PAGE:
Pound Euro (GBP/EUR) Exchange Rate Remains Flat as Rate Hike Bets Diminish

Pound Euro (GBP/EUR) Exchange Rate Remains Flat as Central Bank Tightening Bets Fall

Article updated 16:12, 08/09/2023:

The Pound Euro (GBP/EUR) exchange rate has remained narrow this afternoon, as bets on interest rate hikes from both central banks continue to fall.

Both the UK and Eurozone economic outlooks have deteriorated in recent weeks, leading to the perception that any further hikes are likely to be the final ones.

Because of this, the increasingly risk-sensitive Pound has been unable to capitalise on the shift to risk-on trade.

However, the Euro is likely earning some cushioning as the US Dollar (USD) continues to weaken. This is due to the pairing sharing a negative correlation.

At the time of writing, GBP/EUR is trading at around €1.1649, showing little deviation from today’s opening rates.

Original article continues below:

Pound Euro (GBP/EUR) Exchange Rate Narrows amid Receding BoE Hike Bets

The Pound Euro (GBP/EUR) exchange rate is trading in narrow bounds this morning. Investors are adjusting their bets on further rate hikes from the Bank of England (BoE), muting GBP’s appeal.

At the time of writing, GBP/EUR is trading at around €1.1660, showing little movement from the morning’s opening rates.

Pound (GBP) Subdued as Investors Adjust BoE Bets

The Pound (GBP) is seeing subdued trade this morning, as the short supply of data prevents GBP from strengthening.

Investors are continuing to recalibrate their bets on addition interest rate hikes from the Bank of England (BoE), following the latest decision maker panel information.

This surveys Chief Financial Officers (CFOs), and found growing belief that price and wage growth would fall over the next year. Similarly, inflation is expected to fall to 4.9% over the next year.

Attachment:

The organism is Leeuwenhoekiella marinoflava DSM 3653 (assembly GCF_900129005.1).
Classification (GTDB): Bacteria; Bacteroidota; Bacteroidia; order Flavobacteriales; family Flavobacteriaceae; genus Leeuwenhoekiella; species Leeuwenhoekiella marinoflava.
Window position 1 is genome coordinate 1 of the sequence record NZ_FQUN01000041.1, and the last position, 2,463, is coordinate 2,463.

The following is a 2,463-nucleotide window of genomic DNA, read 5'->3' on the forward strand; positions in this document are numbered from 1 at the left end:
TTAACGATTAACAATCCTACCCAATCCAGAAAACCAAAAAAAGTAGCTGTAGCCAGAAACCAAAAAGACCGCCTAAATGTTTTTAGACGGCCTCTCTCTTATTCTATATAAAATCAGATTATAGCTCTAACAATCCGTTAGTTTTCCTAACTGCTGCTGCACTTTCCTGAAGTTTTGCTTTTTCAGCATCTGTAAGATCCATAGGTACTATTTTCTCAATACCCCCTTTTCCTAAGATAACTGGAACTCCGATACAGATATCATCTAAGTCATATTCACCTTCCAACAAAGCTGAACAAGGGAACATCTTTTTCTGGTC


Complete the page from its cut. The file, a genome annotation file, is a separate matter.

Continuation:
In turn, this seems to be adding fuel to notions that the BoE are nearing a pause in the current tightening cycle. James Smith, at ING, commented:

‘Governor Andrew Bailey’s indication that we’re near the top of the tightening cycle came wrapped with several caveats. But it fits into a broader communication exercise from the Bank that appears to be laying the ground for a pause.

Chief Economist Huw Pill’s reference to a “table mountain” profile for rates gave a further indication that the Bank is now more concerned about how long rates stay elevated rather than how high they peak. References to policy now being “restrictive” in the August policy statement pointed in this direction too.’

Euro (EUR) Muted amid Light Data Calendar

The Euro (EUR) is enduring muted trade this morning, as a lack of data keeps the focus on yesterday’s downbeat releases.

The Eurozone’s second quarter GDP was revised down, from 0.3% to 0.1%, which prompted renewed recession anxieties.

Because of this, analysts are weighing up the likelihood of further interest rate hikes from the European Central Bank (ECB).

Chris Turner, Global Head of Markets and Regional Head of Research for UK & CEE at ING, commented:

‘As for next week’s European Central Bank meeting, the market now prices just 8p of rate hikes. And there is some focus too that the ECB might just lift the main refinancing rate (now 4.25%) while keeping the deposit rate unchanged at 3.75%. We doubt such a move would help the euro much.’

Elsewhere, a wavering market mood may be doing little to inspire EUR investors. With riskier assets in favour, the safe-haven common currency is struggling to attract support this morning.

Pound Euro Exchange Rate Forecast:

Looking ahead, the core catalyst of movement for the Pound is likely to be July’s unemployment and wage growth data.

Due Tuesday, the unemployment rate is expected to hold, while wage growth is forecast to have cooled. This could prompt mixed trade, as cooling wage growth may lead to diminished hike bets, despite strong labour data.

For the Euro, the ZEW economic sentiment index for Germany is due to print on Tuesday. Over September, sentiment is forecast to edge lower which could weigh on the common currency.

John Mulcahey

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